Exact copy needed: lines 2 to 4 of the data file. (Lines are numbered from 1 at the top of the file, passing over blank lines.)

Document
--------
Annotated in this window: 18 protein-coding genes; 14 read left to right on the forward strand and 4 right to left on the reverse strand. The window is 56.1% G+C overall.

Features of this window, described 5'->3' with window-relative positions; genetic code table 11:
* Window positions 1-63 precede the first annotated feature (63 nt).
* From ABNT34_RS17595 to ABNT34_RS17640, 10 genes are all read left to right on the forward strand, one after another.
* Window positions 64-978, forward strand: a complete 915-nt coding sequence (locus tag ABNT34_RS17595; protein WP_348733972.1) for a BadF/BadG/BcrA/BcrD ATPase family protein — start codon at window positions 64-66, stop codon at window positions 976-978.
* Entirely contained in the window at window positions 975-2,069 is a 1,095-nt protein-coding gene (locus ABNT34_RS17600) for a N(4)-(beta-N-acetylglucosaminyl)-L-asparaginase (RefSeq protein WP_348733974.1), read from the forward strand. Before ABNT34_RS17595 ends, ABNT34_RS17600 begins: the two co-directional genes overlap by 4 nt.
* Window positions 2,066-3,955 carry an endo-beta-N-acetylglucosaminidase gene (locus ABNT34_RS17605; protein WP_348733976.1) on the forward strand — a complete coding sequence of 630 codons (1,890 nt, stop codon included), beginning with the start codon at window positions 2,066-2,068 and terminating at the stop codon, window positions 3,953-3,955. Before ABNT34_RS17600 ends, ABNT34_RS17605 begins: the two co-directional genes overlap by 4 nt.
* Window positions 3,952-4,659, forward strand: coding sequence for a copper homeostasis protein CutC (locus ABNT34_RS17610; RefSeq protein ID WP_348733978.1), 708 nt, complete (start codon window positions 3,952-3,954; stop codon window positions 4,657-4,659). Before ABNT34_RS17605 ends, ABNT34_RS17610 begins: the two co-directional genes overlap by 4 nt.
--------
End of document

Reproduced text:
Features of this window, described 5'->3' with window-relative positions; genetic code table 11:
* Window positions 1-63 precede the first annotated feature (63 nt).
* From ABNT34_RS17595 to ABNT34_RS17640, 10 genes are all read left to right on the forward strand, one after another.